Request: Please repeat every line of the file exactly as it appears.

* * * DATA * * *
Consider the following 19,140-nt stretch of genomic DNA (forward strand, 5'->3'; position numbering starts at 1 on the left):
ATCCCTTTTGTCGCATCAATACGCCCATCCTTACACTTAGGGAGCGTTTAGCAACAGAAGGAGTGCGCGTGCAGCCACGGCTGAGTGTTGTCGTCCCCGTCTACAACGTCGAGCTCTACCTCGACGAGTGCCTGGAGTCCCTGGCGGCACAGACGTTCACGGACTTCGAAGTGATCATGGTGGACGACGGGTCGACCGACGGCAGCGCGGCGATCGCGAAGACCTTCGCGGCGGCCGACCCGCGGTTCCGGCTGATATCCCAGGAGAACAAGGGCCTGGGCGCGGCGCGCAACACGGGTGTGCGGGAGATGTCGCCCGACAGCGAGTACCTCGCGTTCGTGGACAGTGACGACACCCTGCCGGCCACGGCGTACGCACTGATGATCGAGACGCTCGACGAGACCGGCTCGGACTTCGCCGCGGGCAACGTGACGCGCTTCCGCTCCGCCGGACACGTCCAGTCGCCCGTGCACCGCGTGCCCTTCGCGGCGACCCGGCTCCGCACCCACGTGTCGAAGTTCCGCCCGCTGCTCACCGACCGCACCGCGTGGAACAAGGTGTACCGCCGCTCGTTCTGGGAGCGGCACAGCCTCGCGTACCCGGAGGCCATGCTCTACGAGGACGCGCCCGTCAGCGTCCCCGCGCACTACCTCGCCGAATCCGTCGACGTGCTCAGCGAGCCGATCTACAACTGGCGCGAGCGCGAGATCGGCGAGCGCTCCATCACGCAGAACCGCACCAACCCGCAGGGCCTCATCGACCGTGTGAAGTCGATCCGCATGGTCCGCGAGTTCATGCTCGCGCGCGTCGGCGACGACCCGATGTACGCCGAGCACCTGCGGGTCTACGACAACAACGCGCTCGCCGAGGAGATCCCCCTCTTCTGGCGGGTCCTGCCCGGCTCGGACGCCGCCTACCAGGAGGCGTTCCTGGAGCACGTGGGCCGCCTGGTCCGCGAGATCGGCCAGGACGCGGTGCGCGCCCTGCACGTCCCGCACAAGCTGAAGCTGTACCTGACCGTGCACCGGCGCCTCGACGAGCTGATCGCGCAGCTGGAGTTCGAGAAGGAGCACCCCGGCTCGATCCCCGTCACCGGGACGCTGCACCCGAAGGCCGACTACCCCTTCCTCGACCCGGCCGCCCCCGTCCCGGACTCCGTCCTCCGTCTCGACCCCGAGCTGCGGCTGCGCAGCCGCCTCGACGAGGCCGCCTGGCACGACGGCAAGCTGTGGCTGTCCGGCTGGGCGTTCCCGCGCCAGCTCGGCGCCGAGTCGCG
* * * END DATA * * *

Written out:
Consider the following 19,140-nt stretch of genomic DNA (forward strand, 5'->3'; position numbering starts at 1 on the left):
ATCCCTTTTGTCGCATCAATACGCCCATCCTTACACTTAGGGAGCGTTTAGCAACAGAAGGAGTGCGCGTGCAGCCACGGCTGAGTGTTGTCGTCCCCGTCTACAACGTCGAGCTCTACCTCGACGAGTGCCTGGAGTCCCTGGCGGCACAGACGTTCACGGACTTCGAAGTGATCATGGTGGACGACGGGTCGACCGACGGCAGCGCGGCGATCGCGAAGACCTTCGCGGCGGCCGACCCGCGGTTCCGGCTGATATCCCAGGAGAACAAGGGCCTGGGCGCGGCGCGCAACACGGGTGTGCGGGAGATGTCGCCCGACAGCGAGTACCTCGCGTTCGTGGACAGTGACGACACCCTGCCGGCCACGGCGTACGCACTGATGATCGAGACGCTCGACGAGACCGGCTCGGACTTCGCCGCGGGCAACGTGACGCGCTTCCGCTCCGCCGGACACGTCCAGTCGCCCGTGCACCGCGTGCCCTTCGCGGCGACCCGGCTCCGCACCCACGTGTCGAAGTTCCGCCCGCTGCTCACCGACCGCACCGCGTGGAACAAGGTGTACCGCCGCTCGTTCTGGGAGCGGCACAGCCTCGCGTACCCGGAGGCCATGCTCTACGAGGACGCGCCCGTCAGCGTCCCCGCGCACTACCTCGCCGAATCCGTCGACGTGCTCAGCGAGCCGATCTACAACTGGCGCGAGCGCGAGATCGGCGAGCGCTCCATCACGCAGAACCGCACCAACCCGCAGGGCCTCATCGACCGTGTGAAGTCGATCCGCATGGTCCGCGAGTTCATGCTCGCGCGCGTCGGCGACGACCCGATGTACGCCGAGCACCTGCGGGTCTACGACAACAACGCGCTCGCCGAGGAGATCCCCCTCTTCTGGCGGGTCCTGCCCGGCTCGGACGCCGCCTACCAGGAGGCGTTCCTGGAGCACGTGGGCCGCCTGGTCCGCGAGATCGGCCAGGACGCGGTGCGCGCCCTGCACGTCCCGCACAAGCTGAAGCTGTACCTGACCGTGCACCGGCGCCTCGACGAGCTGATCGCGCAGCTGGAGTTCGAGAAGGAGCACCCCGGCTCGATCCCCGTCACCGGGACGCTGCACCCGAAGGCCGACTACCCCTTCCTCGACCCGGCCGCCCCCGTCCCGGACTCCGTCCTCCGTCTCGACCCCGAGCTGCGGCTGCGCAGCCGCCTCGACGAGGCCGCCTGGCACGACGGCAAGCTGTGGCTGTCCGGCTGGGCGTTCCCGCGCCAGCTCGGCGCCGAGTCGCG